On a recent trip to Columbus, Ohio I accidentally stumbled upon this excellent art exhibit that presents plastic ocean debris in a visually striking way. The artist is an advocate for plastic pollution awareness and creates artwork using plastic ocean debris, excess packaging, and junk mail. Scroll down for some highlights of Sacrifice + Bliss, the traveling exhibit by Aurora Robson, on display at the Franklin Park Conservatory and Botanical Gardens.
Wonderful piece created entirely from plastic debris collected from Big Island, Kamilo Point. Kamilo by Aurora Robson
Belch (aka Tarball , 2009) hanging from the Desert Room at the Conservatory. A black, toxic looking sculpture made from plastic debris.
For more information and examples of her great work, visit aurorarobson.com
Here at PNS Energy we ship and receive enough packing peanuts, bubble wrap, cardboard, foam, and plastic to last a lifetime. Shipping practices are oftentimes the most flexible part of the order processing procedure, yet it is widely known that the packaging and shipping arm of most companies are fairly unsustainable. We have all experienced the shocking feeling of opening up a package and wondering why 6 billion foam peanuts were used to ship a candle, then outraged when it is discovered that those peanuts are Styrofoam and cannot be recycled or composted.
We know first hand that the elimination of packaging all-together is highly unlikely (solar cells break very easily) but we can continually strive to become more efficient in our packing and selection of materials. We are seeing more and more companies and individuals that use recyclable or reusable material in their shipping and packing processes. With that said, I believe there is great potential and opportunity for us to come up with a widespread solution to sustainable packaging. This is something that should, and could easily be accomplished right now. Innovative people and leading companies are already developing shipping and packaging alternatives that will hopefully change how the world views product transportation. Here are just a few of those excellent ideas and companies that are taking sustainable packaging to the next level:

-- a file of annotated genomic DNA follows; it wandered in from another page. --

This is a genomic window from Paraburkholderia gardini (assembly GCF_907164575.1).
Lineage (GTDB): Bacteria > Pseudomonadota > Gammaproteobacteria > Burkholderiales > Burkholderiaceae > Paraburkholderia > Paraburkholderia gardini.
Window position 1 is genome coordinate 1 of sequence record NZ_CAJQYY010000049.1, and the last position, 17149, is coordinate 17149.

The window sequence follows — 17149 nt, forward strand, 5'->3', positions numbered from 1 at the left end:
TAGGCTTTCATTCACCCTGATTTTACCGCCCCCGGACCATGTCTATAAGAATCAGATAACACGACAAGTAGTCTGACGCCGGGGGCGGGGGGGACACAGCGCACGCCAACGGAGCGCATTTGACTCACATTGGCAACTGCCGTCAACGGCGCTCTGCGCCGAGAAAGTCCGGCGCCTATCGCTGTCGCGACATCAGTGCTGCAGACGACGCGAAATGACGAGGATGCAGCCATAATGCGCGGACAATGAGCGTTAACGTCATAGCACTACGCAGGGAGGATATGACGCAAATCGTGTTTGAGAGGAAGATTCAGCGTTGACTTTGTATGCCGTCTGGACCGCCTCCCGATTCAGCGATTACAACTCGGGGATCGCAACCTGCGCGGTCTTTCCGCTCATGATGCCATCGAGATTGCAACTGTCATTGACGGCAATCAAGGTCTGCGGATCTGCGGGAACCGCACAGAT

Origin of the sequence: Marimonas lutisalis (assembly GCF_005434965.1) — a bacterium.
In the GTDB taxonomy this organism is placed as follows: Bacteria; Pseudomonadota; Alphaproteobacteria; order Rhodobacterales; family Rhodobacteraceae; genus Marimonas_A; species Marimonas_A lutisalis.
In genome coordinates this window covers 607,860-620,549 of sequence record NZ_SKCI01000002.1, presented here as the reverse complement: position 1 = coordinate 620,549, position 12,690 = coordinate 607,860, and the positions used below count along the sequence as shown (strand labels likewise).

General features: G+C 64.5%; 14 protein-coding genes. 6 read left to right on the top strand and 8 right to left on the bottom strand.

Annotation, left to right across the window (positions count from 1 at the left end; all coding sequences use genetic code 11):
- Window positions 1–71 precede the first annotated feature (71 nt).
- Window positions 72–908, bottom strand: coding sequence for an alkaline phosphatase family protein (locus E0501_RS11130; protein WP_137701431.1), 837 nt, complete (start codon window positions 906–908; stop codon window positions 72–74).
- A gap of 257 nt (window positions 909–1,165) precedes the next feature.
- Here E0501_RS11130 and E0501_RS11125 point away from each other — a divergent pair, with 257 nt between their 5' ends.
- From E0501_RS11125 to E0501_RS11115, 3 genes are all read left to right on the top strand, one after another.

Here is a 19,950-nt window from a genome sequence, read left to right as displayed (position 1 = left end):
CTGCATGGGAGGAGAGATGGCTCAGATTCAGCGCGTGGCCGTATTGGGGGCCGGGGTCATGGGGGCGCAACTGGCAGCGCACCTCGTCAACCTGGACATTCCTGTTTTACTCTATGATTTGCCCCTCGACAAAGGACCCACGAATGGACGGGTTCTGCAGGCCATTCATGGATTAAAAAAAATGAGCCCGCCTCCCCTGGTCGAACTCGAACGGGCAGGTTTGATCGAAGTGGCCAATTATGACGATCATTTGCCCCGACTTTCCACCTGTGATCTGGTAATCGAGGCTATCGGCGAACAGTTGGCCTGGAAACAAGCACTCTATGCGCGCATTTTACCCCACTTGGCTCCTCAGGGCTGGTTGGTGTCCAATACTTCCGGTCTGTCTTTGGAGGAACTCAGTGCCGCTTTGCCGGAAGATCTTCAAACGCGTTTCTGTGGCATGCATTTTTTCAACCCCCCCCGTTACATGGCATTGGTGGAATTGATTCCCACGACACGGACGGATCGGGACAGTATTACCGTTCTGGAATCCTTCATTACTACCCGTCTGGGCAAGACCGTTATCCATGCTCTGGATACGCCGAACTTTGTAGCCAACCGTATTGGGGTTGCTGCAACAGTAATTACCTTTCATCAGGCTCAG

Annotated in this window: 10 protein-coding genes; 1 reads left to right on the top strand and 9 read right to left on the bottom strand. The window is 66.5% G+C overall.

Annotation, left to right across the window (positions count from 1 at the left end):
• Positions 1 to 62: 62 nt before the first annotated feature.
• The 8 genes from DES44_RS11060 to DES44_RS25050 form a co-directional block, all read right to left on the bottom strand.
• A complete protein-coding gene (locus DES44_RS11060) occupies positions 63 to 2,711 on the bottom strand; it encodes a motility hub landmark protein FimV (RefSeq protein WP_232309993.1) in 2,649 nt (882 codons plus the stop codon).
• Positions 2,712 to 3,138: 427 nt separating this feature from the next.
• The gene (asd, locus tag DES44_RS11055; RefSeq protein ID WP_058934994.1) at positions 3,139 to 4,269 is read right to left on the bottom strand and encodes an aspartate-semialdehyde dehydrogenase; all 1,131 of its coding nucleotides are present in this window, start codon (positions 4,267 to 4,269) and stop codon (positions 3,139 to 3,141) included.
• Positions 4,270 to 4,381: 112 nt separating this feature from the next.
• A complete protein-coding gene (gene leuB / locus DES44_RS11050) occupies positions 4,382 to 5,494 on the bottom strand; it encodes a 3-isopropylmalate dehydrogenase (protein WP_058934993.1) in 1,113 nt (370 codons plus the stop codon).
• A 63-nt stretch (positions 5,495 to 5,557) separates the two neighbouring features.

- Ecovative Design –Ecocradle Mushroom Packaging is perhaps one of the most innovative products I’ve seen that involves mushrooms. This packaging material is “grown” from crop waste and is 100% renewable and biodegradable. Apparently they create the material by growing mycelium, a fungal network of threadlike cells, around crop waste like”buckwheat husks, oat hulls, or cotton burrs.” It takes 5-7 days to grow and they can make almost any shape to meet the packaging requirement so maybe someday we will be shipping our Anywhere Solar Modules in some Mushroom Packaging!
EcoCradle squares off vs. Styrofoam
- Eco.Bottle – The Eco.Bottle is distributed by Berlin Packaging and created by Ecologic Brands Inc. It is a molded fiber bottle made from “recycled corrugated cardboard and newspapers.” The shell is 100% recyclable and compostable while the inside features a recyclable inner plastic pouch system. With this design, the bottle uses up to 70% less plastic than traditional bottles. I have yet to see any Eco.Bottles in the supermarket but apparently it is being used by Seventh Generation for their Natural 4X laundry detergent and will hopefully be used for a wide variety of beverages, personal care products, paints and stains in the near future.
The entire packaging system uses 66% less plastic than a typical 100 oz 2X laundry bottle. -Seventhgeneration.com
These two products are just an example of the progress companies are making in the realm of sustainable packaging. There are many more organizations out there that are changing the packaging game for good so that in the future, all packaging will be environmentally responsible and more efficient (Here is a list of companies that offer certified compostable packaging materials).
In closing I leave you with the vision of the Sustainable Packaging Coalition: Sustainable packaging should be “sourced responsibly, designed to be effective and safe throughout its life cycle, meets market criteria for performance and cost, is made entirely using renewable energy, and once used, is recycled efficiently to provide a valuable resource for subsequent generations.”